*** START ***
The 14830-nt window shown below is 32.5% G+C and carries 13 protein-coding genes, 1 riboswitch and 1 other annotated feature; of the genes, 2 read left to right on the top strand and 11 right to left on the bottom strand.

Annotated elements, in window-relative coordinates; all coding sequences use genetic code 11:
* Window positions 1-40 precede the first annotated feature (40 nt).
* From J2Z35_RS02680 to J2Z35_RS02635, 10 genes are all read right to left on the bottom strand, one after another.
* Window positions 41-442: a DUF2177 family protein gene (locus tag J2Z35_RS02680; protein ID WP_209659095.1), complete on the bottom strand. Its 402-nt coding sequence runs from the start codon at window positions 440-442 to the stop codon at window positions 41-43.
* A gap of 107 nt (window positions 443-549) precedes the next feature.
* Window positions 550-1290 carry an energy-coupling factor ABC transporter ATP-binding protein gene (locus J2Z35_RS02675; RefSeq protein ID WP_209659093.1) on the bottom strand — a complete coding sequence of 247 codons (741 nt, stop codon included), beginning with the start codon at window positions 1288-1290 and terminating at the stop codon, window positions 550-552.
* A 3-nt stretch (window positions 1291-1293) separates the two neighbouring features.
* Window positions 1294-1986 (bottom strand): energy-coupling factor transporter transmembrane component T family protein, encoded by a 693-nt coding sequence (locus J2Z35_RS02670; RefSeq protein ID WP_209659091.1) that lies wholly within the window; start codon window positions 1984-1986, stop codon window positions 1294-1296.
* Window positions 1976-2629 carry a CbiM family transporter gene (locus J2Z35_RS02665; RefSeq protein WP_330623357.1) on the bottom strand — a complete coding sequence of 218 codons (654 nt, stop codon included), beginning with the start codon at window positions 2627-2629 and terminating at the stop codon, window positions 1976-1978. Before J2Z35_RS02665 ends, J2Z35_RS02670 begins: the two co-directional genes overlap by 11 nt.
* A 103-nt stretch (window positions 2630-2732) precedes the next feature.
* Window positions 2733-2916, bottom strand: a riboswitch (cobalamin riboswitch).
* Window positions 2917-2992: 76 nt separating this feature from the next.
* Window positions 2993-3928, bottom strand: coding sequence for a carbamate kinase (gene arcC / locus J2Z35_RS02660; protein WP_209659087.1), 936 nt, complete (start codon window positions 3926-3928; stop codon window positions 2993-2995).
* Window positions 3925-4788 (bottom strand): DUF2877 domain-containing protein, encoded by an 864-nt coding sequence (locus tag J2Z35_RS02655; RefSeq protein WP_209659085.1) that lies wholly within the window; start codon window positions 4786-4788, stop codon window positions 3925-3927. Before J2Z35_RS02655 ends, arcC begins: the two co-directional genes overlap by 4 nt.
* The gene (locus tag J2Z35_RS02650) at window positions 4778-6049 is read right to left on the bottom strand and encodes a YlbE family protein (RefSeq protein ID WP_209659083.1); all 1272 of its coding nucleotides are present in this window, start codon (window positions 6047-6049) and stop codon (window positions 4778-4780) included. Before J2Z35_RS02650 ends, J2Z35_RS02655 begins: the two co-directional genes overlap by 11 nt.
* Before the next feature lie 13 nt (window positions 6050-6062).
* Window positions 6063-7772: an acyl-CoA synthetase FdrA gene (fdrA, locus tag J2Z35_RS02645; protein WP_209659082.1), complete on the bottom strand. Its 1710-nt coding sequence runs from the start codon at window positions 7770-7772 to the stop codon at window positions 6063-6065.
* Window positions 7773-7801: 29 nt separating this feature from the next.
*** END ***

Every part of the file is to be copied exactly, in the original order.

The 14830-nt window shown below is 32.5% G+C and carries 13 protein-coding genes, 1 riboswitch and 1 other annotated feature; of the genes, 2 read left to right on the top strand and 11 right to left on the bottom strand.

Annotated elements, in window-relative coordinates; all coding sequences use genetic code 11:
* Window positions 1-40 precede the first annotated feature (40 nt).
* From J2Z35_RS02680 to J2Z35_RS02635, 10 genes are all read right to left on the bottom strand, one after another.
* Window positions 41-442: a DUF2177 family protein gene (locus tag J2Z35_RS02680; protein ID WP_209659095.1), complete on the bottom strand. Its 402-nt coding sequence runs from the start codon at window positions 440-442 to the stop codon at window positions 41-43.
* A gap of 107 nt (window positions 443-549) precedes the next feature.
* Window positions 550-1290 carry an energy-coupling factor ABC transporter ATP-binding protein gene (locus J2Z35_RS02675; RefSeq protein ID WP_209659093.1) on the bottom strand — a complete coding sequence of 247 codons (741 nt, stop codon included), beginning with the start codon at window positions 1288-1290 and terminating at the stop codon, window positions 550-552.
* A 3-nt stretch (window positions 1291-1293) separates the two neighbouring features.
* Window positions 1294-1986 (bottom strand): energy-coupling factor transporter transmembrane component T family protein, encoded by a 693-nt coding sequence (locus J2Z35_RS02670; RefSeq protein ID WP_209659091.1) that lies wholly within the window; start codon window positions 1984-1986, stop codon window positions 1294-1296.
* Window positions 1976-2629 carry a CbiM family transporter gene (locus J2Z35_RS02665; RefSeq protein WP_330623357.1) on the bottom strand — a complete coding sequence of 218 codons (654 nt, stop codon included), beginning with the start codon at window positions 2627-2629 and terminating at the stop codon, window positions 1976-1978. Before J2Z35_RS02665 ends, J2Z35_RS02670 begins: the two co-directional genes overlap by 11 nt.
* A 103-nt stretch (window positions 2630-2732) precedes the next feature.
* Window positions 2733-2916, bottom strand: a riboswitch (cobalamin riboswitch).
* Window positions 2917-2992: 76 nt separating this feature from the next.
* Window positions 2993-3928, bottom strand: coding sequence for a carbamate kinase (gene arcC / locus J2Z35_RS02660; protein WP_209659087.1), 936 nt, complete (start codon window positions 3926-3928; stop codon window positions 2993-2995).
* Window positions 3925-4788 (bottom strand): DUF2877 domain-containing protein, encoded by an 864-nt coding sequence (locus tag J2Z35_RS02655; RefSeq protein WP_209659085.1) that lies wholly within the window; start codon window positions 4786-4788, stop codon window positions 3925-3927. Before J2Z35_RS02655 ends, arcC begins: the two co-directional genes overlap by 4 nt.
* The gene (locus tag J2Z35_RS02650) at window positions 4778-6049 is read right to left on the bottom strand and encodes a YlbE family protein (RefSeq protein ID WP_209659083.1); all 1272 of its coding nucleotides are present in this window, start codon (window positions 6047-6049) and stop codon (window positions 4778-4780) included. Before J2Z35_RS02650 ends, J2Z35_RS02655 begins: the two co-directional genes overlap by 11 nt.
* Before the next feature lie 13 nt (window positions 6050-6062).
* Window positions 6063-7772: an acyl-CoA synthetase FdrA gene (fdrA, locus tag J2Z35_RS02645; protein WP_209659082.1), complete on the bottom strand. Its 1710-nt coding sequence runs from the start codon at window positions 7770-7772 to the stop codon at window positions 6063-6065.
* Window positions 7773-7801: 29 nt separating this feature from the next.